Return to North County

Coming home to the big Nehalem brought back a flood of memories. Poor Spencer had to hear all of them.

“Oh, man. See that little spot over there?” I’d point to a shadowed cove or overhanging tree. “Some years the kings would stack in there so thick…”

I rattled on like that all day–didn’t even try to hold back. It seemed imperative to recount everything–to bring myself back to a time and place, back to the Grand Old River that had taught me how to be a salmon angler. And maybe, I thought, by invoking such numerous and powerful memories, I could coax the fish gods into a benevolent mood.


We started our day at the Bunk House, just south of Manzanita. The coffee shop opened at six, just as the eastern sky began to glow. We scarfed our food, slammed some weak coffee, and coasted down the hill to the tiny town of Nehalem. I parked near the Floating Motel and walked to the water’s edge. A couple dozen boats trolled quietly along the island in front of town. I pointed to the pilings, recounting a great day of bobber fishing, and wondering aloud how the spot would swing. We sat for 10 or 15 minutes, but nothing rolled, and no nets came out.

Next stop was the Barn Hole, where I suspected most of the fresher fish would be holding. Two small boats sat on anchor along the west edge of the pool, bobbers up. The bubbas looked bored. We rolled to the Mohler bridge and scanned the water for a few minutes. Ghost town. No boats, no seals. But a bumper crop of juvenile salmon flicking like rain as far as we could see. The fatherly voice of Jay Nicholas hummed in my ears, “These rivers are salmon factories, Rob. Juvenile production is not a limiting factor.” The scene before us made his point brilliantly. But try explaining that to a bunch of greedy hatch-box evangelists.


At Hen Rock we stopped again, walking to the precipice and listening for rollers below, gazing south at the Sunken Bridge and Foley Creek. Deadsville.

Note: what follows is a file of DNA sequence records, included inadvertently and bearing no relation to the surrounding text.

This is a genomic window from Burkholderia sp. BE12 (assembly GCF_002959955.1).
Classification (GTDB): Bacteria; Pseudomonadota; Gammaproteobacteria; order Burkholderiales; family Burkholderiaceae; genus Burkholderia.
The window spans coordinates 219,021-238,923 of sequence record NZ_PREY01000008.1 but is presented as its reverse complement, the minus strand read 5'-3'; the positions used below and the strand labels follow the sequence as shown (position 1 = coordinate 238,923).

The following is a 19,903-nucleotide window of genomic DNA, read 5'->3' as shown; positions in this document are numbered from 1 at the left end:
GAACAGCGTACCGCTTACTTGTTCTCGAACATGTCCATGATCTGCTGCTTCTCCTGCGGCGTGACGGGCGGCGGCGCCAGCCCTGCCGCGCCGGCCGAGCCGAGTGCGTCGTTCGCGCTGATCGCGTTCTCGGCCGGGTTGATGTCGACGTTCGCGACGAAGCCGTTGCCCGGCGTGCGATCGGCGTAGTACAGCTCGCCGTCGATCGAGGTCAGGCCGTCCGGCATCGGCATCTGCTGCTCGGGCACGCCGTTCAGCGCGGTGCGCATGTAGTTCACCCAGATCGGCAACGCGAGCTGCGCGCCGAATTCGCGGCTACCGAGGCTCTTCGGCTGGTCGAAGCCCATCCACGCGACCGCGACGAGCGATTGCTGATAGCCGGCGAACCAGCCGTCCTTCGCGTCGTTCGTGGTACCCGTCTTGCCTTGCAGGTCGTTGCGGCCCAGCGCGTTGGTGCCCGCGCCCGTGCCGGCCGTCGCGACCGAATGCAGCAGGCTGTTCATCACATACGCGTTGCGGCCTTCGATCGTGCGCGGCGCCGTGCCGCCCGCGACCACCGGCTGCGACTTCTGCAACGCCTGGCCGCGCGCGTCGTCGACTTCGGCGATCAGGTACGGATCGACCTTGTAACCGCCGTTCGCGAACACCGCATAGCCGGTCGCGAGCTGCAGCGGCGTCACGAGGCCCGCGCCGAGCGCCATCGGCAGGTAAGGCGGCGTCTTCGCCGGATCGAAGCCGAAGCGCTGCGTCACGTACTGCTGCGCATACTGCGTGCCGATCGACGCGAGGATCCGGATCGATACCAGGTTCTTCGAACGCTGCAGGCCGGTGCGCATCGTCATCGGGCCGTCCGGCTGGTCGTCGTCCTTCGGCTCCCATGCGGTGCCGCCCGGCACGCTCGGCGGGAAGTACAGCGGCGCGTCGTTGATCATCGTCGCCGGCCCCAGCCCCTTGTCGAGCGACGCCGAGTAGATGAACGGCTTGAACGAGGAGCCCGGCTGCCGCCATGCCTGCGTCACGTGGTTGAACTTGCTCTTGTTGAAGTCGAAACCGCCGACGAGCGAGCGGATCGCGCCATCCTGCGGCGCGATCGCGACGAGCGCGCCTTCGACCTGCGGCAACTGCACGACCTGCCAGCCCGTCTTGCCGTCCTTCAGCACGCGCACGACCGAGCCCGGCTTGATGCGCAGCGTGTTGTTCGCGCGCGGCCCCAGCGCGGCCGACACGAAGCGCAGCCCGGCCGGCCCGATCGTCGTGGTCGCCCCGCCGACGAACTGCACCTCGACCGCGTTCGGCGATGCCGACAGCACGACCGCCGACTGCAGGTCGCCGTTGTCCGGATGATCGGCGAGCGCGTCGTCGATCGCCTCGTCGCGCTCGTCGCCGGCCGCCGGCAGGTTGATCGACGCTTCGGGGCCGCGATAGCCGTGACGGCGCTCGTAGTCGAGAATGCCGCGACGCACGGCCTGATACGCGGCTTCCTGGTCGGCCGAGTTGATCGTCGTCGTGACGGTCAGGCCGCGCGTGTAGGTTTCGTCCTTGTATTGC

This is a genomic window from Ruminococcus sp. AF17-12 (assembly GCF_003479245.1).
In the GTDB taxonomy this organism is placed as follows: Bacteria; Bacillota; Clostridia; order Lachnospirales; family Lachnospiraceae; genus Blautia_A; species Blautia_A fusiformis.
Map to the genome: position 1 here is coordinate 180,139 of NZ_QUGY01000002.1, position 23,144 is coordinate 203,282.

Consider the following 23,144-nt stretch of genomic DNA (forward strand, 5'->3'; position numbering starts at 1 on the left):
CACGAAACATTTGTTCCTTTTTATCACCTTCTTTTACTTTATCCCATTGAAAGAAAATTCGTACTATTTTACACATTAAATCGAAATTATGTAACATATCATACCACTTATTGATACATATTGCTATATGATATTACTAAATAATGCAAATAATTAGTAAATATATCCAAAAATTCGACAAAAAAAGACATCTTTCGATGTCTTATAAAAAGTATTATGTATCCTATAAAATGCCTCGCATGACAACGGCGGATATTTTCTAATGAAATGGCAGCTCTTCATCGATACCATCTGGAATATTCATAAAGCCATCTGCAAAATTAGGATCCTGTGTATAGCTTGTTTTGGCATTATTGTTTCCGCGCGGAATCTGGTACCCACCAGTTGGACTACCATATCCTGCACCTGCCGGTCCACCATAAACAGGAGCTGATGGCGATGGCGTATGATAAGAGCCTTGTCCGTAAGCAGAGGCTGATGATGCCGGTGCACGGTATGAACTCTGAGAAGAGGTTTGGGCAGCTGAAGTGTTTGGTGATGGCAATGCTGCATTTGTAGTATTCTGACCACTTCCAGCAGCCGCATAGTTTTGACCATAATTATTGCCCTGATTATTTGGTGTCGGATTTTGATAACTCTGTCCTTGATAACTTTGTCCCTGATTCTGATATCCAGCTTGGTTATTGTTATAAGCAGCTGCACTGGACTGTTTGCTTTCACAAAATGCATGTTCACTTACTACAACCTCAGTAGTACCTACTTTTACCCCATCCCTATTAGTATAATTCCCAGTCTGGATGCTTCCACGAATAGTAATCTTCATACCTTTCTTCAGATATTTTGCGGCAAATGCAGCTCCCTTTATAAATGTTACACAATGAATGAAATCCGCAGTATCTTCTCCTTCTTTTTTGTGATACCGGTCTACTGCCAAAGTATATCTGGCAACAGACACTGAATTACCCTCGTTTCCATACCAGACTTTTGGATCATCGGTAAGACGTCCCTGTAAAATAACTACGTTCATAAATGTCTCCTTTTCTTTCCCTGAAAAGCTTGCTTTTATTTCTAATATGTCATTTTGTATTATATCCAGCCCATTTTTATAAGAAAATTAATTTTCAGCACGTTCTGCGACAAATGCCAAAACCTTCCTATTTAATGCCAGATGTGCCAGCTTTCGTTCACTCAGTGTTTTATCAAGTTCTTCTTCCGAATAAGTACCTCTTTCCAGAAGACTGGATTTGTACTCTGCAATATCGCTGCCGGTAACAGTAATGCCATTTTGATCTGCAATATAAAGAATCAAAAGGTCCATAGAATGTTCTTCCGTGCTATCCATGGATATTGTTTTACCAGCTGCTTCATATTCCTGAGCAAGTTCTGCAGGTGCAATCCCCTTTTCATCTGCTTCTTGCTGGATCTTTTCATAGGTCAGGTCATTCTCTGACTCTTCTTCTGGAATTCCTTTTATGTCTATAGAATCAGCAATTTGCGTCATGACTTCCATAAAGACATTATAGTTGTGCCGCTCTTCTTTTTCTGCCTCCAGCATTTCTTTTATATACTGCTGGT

Finally, we pulled off at the viewpoint overlooking Winslow pool. Delicious, beckoning reach of tide. Two campers on the gravel beach, but no boats. Given the fact that ODFW was actively netting the pool most nights, tagging and releasing wild chinook for a population study, expectations were low. But memories were strong.

My flawed little chinook calculator did the math, but the numbers didn’t matter. I should have driven south. I should have bombed for better prospects. But I wanted to see my old haunts, to reconnect.

The sand and gravel company was wide open. The owner was fishing off shore, and his teenage son was running wild with the neighbor kids, tearing up the bottomland with mountain bikes, being kids. We took advantage of the opportunity and launched the old drifter. Bob Leighton met me at Roy Creek and shuttled me back to the boat. Then we were off…

My first cast of the day had been a long time coming. Back in 2008, the Nehalem’s king run had hit an all-time low, and the forecast for 2009 was slightly worse. ODFW closed the river in 2009, and closed tidewater again in 2010. During those years I had sold my bobber rods and taken up flyfishing for kings. The Nehalem had been torn from me, and I cried over it like someone died. Stepping into one of my favorite pools with fly rod in hand seemed a major culmination. I stripped line off the reel and laid a cast over the pool. After a ten-second countdown, I started a fast retrieve. As the fly entered the sweet spot, where so many bobbers had plunged under the weight of big chinook, my line went tight.